Imagine if LG designed a smaller curved monitor that was designed for desktop or gaming use. The curvature on the screen would such that it would form a semi-circle around a user sitting less than a meter away from the screen. You could envision an immersive experience and a wide field of view - may 120 or 150 degrees - that is nearly impossible to achieve with a flat monitor.

When can I get one?

Tuesday, April 16, 2013

Haptic feedback: a dilemma for hand tracking technologies

A new 'reactive grip' controller prototype by Tactical Haptics (see video below) showcases an interesting dilemma for those seeking to add hand tracking to the experience of virtual reality goggles. Simply put, the dilemma is "to bare hand or not to bare hand"

"Bare hand" tracking technologies such as the Microsoft Kinect or those from Leap Motion are performed in the most natural way: there is no need to hold a controller, wear a glove or use any accessory. There is no equipment to lose, no wires to untangle and no need to fit something to your hand size. Of course, your hands are also free to do other things - such as type on a keyboard - without having to put the controller down.

Controller-based hand tracking devices such as the Hydra from Razer currently offer more sophisticated control by allowing the user to operate pushbuttons, switches and analog sticks. One would expect that over time, you could get the same precision from "bare hand" trackers.

What you can't get from a bare hand tracker is the haptic feedback, such as vibration, tactile feedback or reactive grip. Is this feedback valuable enough to warrant holding a controller in your hand or will most users choose "bare hand" trackers?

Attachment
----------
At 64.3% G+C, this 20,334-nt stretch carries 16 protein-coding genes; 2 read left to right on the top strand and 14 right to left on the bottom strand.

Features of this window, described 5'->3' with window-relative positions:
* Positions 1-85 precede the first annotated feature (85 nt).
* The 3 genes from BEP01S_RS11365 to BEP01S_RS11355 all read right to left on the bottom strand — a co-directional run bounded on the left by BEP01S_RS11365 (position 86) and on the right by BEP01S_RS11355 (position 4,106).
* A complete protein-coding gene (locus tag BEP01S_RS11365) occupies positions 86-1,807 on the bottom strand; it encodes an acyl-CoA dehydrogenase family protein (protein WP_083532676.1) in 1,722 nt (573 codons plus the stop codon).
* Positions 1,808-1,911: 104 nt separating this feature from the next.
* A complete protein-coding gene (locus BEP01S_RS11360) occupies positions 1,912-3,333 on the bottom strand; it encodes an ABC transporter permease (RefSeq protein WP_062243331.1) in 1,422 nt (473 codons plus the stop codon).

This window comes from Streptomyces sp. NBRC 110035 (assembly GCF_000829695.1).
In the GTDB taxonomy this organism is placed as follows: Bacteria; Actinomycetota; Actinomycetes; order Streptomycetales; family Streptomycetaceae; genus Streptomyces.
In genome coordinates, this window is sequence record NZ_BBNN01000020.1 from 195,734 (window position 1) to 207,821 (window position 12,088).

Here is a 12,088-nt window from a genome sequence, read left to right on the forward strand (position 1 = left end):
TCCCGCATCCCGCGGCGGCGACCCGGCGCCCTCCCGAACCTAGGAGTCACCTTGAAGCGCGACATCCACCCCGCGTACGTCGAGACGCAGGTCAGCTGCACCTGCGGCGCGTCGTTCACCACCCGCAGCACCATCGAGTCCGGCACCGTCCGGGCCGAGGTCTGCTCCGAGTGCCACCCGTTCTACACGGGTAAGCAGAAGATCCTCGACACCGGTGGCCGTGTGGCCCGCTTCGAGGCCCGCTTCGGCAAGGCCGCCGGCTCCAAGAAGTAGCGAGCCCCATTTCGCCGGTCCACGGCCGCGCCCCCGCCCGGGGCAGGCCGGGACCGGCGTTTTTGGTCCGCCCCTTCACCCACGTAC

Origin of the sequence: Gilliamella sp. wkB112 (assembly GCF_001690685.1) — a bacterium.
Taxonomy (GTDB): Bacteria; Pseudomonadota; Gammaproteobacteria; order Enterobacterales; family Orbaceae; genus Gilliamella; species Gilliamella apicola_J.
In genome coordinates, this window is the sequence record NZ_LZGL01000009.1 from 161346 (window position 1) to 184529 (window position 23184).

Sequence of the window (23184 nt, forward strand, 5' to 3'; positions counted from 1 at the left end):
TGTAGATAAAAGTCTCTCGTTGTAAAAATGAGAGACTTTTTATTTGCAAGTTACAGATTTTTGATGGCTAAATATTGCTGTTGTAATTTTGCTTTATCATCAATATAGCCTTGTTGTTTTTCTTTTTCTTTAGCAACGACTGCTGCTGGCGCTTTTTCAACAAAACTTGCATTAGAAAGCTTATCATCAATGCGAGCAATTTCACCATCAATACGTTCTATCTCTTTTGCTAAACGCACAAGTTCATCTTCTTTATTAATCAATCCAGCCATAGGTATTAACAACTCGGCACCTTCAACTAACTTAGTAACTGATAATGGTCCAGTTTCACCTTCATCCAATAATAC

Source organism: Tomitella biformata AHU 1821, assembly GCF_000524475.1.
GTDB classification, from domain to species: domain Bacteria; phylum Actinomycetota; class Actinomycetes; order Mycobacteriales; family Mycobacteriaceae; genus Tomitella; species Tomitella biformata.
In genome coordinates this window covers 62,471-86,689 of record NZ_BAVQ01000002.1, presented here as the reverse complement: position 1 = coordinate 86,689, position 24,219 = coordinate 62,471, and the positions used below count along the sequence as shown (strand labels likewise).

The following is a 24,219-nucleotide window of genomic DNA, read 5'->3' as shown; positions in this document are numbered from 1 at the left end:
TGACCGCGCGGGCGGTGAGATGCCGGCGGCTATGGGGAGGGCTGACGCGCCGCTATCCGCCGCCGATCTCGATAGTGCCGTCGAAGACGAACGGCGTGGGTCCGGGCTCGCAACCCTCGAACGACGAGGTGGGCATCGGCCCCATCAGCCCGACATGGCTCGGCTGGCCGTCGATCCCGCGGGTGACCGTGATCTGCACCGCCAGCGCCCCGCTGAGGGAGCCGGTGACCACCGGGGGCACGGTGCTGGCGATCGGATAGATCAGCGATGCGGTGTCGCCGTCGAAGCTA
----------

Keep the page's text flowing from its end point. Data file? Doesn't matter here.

Saturday, April 13, 2013

TV screen size vs. goggle field of view

Consider this a public service announcement. Many consumer goggle vendors like to market the visual experience of using their goggles by mentioning an equivalent TV viewing experience. For instance, "using our goggles is like watching a 72 inch TV from 10 feet away". This might sound impressive - who wouldn't want a 72 inch TV set - but is actually not so much. A 72 inch TV from 10 feet away provides just over 33 degree field of view, which is very narrow for a goggle.

The table below summarizes these conversions. Select the TV size from the top (in inches) or bottom (in centimeter), select the viewing distance from the left (in feet) or the right (in meters) and you get the equivalent diagonal field of view.

Conversion from TV diagonal size to HMD field of view
The math is not complex. The diagonal field of view is a function of S, the diagonal screen size and D, the viewing distance:

Field of View = 2 * arctan ( (S/2) / D )

Just make sure that S and D are using the same units and remember that most arctan functions return the value in radians, not degrees.

From the table, you can see that a standard-issue professional HMD with 60 degree field of view is equivalent to about a 70" screen from 5 feet away whereas a wide field of view device such as the xSight 6123 with 123 degrees field of view is like a 90" screen from 2 feet away.

How much field of view is enough? This is truly application-dependent. Most people prefer watching TV on a 50 inch screen instead of a 24 inch screen, but would prefer using a 24 inch computer monitor for word processing to a 50 inch monitor. Wide field of view - and thus immersion - is great for gaming. High pixel density - and thus narrowed field of view with a given resolution - is better for seeing details.

To illustrate the difference between TV requirements and goggle requirements, consider this: for TVs, THX recommends “best seat-to-screen distance” is one where the view angle approximates 40 degrees. 40 degrees in goggles is quite small.

UPDATE: Please also see the matching post on "converting diagonal field of view and aspect ratio to horizontal and vertical field of view"